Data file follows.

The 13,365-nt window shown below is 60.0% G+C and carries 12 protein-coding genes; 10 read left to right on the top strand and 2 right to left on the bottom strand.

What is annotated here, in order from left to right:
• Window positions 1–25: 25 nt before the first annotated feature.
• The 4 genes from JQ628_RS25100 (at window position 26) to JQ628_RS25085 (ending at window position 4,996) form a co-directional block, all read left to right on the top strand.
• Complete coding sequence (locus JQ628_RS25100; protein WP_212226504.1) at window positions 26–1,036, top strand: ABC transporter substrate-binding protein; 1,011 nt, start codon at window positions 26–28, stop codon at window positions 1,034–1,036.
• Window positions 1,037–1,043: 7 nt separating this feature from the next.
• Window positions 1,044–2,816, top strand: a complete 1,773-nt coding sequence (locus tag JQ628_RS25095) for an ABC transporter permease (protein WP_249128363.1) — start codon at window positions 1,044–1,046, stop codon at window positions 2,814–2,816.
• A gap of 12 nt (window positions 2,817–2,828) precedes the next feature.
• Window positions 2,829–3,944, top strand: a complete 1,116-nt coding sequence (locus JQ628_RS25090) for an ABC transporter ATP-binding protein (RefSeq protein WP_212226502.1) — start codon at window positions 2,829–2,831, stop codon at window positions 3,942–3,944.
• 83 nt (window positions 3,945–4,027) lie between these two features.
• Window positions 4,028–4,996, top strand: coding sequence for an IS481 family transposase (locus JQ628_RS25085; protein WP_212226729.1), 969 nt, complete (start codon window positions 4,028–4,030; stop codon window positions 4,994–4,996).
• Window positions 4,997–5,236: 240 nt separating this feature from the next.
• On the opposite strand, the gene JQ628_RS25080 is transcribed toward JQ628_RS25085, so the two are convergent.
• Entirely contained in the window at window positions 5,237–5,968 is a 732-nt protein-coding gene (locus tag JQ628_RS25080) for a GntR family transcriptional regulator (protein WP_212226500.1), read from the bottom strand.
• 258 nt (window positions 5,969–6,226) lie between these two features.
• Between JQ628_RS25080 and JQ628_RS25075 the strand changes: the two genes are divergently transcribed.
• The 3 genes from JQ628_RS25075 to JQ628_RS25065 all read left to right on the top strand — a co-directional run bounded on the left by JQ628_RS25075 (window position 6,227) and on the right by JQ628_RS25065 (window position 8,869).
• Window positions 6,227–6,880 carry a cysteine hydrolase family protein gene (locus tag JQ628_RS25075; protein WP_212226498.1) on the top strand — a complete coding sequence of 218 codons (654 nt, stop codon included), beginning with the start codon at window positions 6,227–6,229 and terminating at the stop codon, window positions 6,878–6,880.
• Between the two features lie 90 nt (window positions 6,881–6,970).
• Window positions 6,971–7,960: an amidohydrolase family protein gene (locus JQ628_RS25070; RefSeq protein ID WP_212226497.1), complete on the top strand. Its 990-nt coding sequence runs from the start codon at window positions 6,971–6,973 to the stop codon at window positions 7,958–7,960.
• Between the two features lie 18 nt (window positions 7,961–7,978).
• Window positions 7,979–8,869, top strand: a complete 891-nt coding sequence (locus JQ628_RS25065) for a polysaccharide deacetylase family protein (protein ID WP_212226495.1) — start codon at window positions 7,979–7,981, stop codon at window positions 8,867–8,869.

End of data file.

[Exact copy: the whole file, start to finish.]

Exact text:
The 13,365-nt window shown below is 60.0% G+C and carries 12 protein-coding genes; 10 read left to right on the top strand and 2 right to left on the bottom strand.

What is annotated here, in order from left to right:
• Window positions 1–25: 25 nt before the first annotated feature.
• The 4 genes from JQ628_RS25100 (at window position 26) to JQ628_RS25085 (ending at window position 4,996) form a co-directional block, all read left to right on the top strand.
• Complete coding sequence (locus JQ628_RS25100; protein WP_212226504.1) at window positions 26–1,036, top strand: ABC transporter substrate-binding protein; 1,011 nt, start codon at window positions 26–28, stop codon at window positions 1,034–1,036.
• Window positions 1,037–1,043: 7 nt separating this feature from the next.
• Window positions 1,044–2,816, top strand: a complete 1,773-nt coding sequence (locus tag JQ628_RS25095) for an ABC transporter permease (protein WP_249128363.1) — start codon at window positions 1,044–1,046, stop codon at window positions 2,814–2,816.
• A gap of 12 nt (window positions 2,817–2,828) precedes the next feature.
• Window positions 2,829–3,944, top strand: a complete 1,116-nt coding sequence (locus JQ628_RS25090) for an ABC transporter ATP-binding protein (RefSeq protein WP_212226502.1) — start codon at window positions 2,829–2,831, stop codon at window positions 3,942–3,944.
• 83 nt (window positions 3,945–4,027) lie between these two features.
• Window positions 4,028–4,996, top strand: coding sequence for an IS481 family transposase (locus JQ628_RS25085; protein WP_212226729.1), 969 nt, complete (start codon window positions 4,028–4,030; stop codon window positions 4,994–4,996).
• Window positions 4,997–5,236: 240 nt separating this feature from the next.
• On the opposite strand, the gene JQ628_RS25080 is transcribed toward JQ628_RS25085, so the two are convergent.
• Entirely contained in the window at window positions 5,237–5,968 is a 732-nt protein-coding gene (locus tag JQ628_RS25080) for a GntR family transcriptional regulator (protein WP_212226500.1), read from the bottom strand.
• 258 nt (window positions 5,969–6,226) lie between these two features.
• Between JQ628_RS25080 and JQ628_RS25075 the strand changes: the two genes are divergently transcribed.
• The 3 genes from JQ628_RS25075 to JQ628_RS25065 all read left to right on the top strand — a co-directional run bounded on the left by JQ628_RS25075 (window position 6,227) and on the right by JQ628_RS25065 (window position 8,869).
• Window positions 6,227–6,880 carry a cysteine hydrolase family protein gene (locus tag JQ628_RS25075; protein WP_212226498.1) on the top strand — a complete coding sequence of 218 codons (654 nt, stop codon included), beginning with the start codon at window positions 6,227–6,229 and terminating at the stop codon, window positions 6,878–6,880.
• Between the two features lie 90 nt (window positions 6,881–6,970).
• Window positions 6,971–7,960: an amidohydrolase family protein gene (locus JQ628_RS25070; RefSeq protein ID WP_212226497.1), complete on the top strand. Its 990-nt coding sequence runs from the start codon at window positions 6,971–6,973 to the stop codon at window positions 7,958–7,960.
• Between the two features lie 18 nt (window positions 7,961–7,978).
• Window positions 7,979–8,869, top strand: a complete 891-nt coding sequence (locus JQ628_RS25065) for a polysaccharide deacetylase family protein (protein ID WP_212226495.1) — start codon at window positions 7,979–7,981, stop codon at window positions 8,867–8,869.